Jake Smith

Jake Smith hammed it up Monday with other members of Notre Dame Prep’s football team as he received his Under Armour jersey.

It was a moment that Notre Dame Preparatory Academy senior Jake Smith didn’t think was possible just four years ago.

In front of the school’s chapel with teammates and peers looking on, Smith received his Under Armour All-America jersey, making his appearance in the annual football game official.

“It’s really cool for me,” Smith said. “I grew up watching the game and seeing everything on Twitter. I never thought it was a possibility for me, but it’s a dream come true.”

Smith will join some of the most talented prep football players in the country for the game on Jan. 3 in Orlando, Florida.

The game presents an opportunity for players who have been highly-recruited by major division I programs to showcase their talent on a national stage. Some players even announce the school of their choice at the game in front of a national television audience.

But for Smith, it’s all about representing the state of Arizona and Notre Dame Prep one last time before heading off to the University of Texas.

Smith committed to play football for the Longhorns back in June, choosing them over more than 30 other major college programs – including Alabama, Clemson, Georgia, and both Arizona State and Arizona. 

“It was the complete package for me,” Smith said of Texas. “I love the school; I love the campus, the coaches and the tradition.”

Athletic scholarships started pouring in for the wideout during his junior season, in which he accounted for 2,538 all-purpose yards and 28 touchdowns. Smith played a major role in the Saints’ 13-1 record, in which their only loss came to Centennial High in the 5A State Championship.

He was joined by his father, James, on several recruiting trips after the season, visiting Texas as well as Arizona State, Alabama and Notre Dame – among others. Along the way, James offered his son advice, not knowing at the time the type of impact it truly had.

“When I was going through the recruiting process, he always brought up good points I didn’t think of,” Jake said. “We traveled all across the country together. He was my mentor and my best friend going through that process.”

As part of the jersey ceremony, Jake honored his father with the American Family Insurance Dream Champion Award, which is given to the person most responsible for helping him capture his dream.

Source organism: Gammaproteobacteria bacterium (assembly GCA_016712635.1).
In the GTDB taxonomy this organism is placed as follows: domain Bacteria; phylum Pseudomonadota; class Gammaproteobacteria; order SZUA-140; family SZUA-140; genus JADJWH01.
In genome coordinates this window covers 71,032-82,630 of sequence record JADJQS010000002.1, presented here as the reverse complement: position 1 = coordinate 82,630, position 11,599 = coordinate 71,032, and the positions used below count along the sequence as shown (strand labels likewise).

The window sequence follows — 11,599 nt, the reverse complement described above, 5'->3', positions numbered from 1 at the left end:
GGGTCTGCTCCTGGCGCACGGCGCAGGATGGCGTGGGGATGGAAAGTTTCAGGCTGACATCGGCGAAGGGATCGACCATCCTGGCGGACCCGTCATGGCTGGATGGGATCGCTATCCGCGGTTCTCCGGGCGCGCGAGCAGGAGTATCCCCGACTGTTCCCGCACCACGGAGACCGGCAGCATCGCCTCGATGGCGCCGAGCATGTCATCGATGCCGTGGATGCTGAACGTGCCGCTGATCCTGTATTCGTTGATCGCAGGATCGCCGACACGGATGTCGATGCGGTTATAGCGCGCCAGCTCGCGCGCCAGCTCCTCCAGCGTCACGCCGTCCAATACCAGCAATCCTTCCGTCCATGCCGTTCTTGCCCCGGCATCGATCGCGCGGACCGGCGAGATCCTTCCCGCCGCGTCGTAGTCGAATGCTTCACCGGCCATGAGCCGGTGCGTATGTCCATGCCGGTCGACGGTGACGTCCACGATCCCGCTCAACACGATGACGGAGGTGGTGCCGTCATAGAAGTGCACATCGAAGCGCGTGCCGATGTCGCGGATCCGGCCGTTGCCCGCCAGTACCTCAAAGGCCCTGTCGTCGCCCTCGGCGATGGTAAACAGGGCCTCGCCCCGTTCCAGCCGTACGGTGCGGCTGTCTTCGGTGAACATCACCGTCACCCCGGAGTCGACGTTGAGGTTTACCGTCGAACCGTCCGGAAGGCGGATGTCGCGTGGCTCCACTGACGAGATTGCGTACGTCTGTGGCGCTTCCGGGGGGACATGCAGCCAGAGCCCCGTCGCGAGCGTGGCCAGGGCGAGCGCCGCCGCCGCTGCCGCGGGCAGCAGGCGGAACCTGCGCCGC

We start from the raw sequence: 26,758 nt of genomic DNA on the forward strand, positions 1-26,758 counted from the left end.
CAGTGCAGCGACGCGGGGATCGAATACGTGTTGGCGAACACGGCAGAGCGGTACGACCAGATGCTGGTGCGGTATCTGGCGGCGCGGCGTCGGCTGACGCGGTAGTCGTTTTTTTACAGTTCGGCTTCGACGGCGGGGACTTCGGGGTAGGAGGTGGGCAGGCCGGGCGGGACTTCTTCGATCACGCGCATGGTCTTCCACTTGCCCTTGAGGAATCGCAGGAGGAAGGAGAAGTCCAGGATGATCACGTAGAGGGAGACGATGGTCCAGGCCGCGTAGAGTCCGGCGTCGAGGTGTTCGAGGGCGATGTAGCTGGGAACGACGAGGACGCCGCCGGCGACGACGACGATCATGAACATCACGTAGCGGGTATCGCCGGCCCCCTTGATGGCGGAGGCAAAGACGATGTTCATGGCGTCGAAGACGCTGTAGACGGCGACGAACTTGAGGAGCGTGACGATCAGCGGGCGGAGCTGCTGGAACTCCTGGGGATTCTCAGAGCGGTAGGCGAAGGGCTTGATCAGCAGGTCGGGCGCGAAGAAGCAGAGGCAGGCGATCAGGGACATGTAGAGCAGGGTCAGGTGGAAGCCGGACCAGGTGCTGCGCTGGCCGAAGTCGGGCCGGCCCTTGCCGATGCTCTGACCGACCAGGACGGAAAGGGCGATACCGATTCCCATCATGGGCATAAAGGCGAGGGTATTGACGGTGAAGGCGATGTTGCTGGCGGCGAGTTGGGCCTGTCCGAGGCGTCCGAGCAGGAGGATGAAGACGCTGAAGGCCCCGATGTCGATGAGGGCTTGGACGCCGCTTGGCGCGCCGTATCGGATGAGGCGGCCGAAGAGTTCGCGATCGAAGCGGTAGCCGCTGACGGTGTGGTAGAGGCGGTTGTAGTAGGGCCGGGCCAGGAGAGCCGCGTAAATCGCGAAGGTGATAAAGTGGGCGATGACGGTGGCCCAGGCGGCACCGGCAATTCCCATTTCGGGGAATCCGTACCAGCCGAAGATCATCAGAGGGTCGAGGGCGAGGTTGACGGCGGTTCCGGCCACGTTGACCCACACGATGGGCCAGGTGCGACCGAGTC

“It’s an incredible feeling that he is giving me a little recognition for what he has been able to accomplish,” James said. “But it’s been mostly him. He should be taking all of the credit.”

Jake’s selection to the Under Armour All-America Game isn’t uncharted territory for Notre Dame Prep. Last season, long snapper Slater Zellers was invited to the game before going on to play at the collegiate level for the University of California, Berkeley.

Like Zellers, Smith has excelled at his respective position throughout his prep career, becoming a leader both on and off the field.

“He isn’t one of those guys that is really vocal, but when he does say something, everyone listens,” Notre Dame Prep coach George Prelock said of Smith. “He leads more by actions. When he is going, the team follows.”

The Saints have gone undefeated through the first six games of the 2018 season, outscoring opponents 284-122 while averaging just over 47 points per game.

Smith has remained a vital part of the Saints’ arsenal, accounting for 1,064 all-purpose yards and 23 touchdowns – just five short of his total all of last season.

Notre Dame Prep is in prime position to once again contend for the 5A state title, as they currently sit at No. 2 overall in the conference behind Centennial.

“Our only goal is to get back there and finish the job this time,” Smith said. “It feels good to know that we are on the right track.”

Just how far the Saints will go this season remains to be seen. And while this is Prelock’s last season coaching Smith, he remains hopeful that the work ethic the senior has displayed on a daily basis will encourage the young players who come after him.

“The legacy he leaves is how to work hard and how that can translate to being great,” Prelock said. “He sets personal goals for himself, and he does everything in his power to achieve those.

“Hopefully everything he does rubs off on the rest of the kids and pays off.”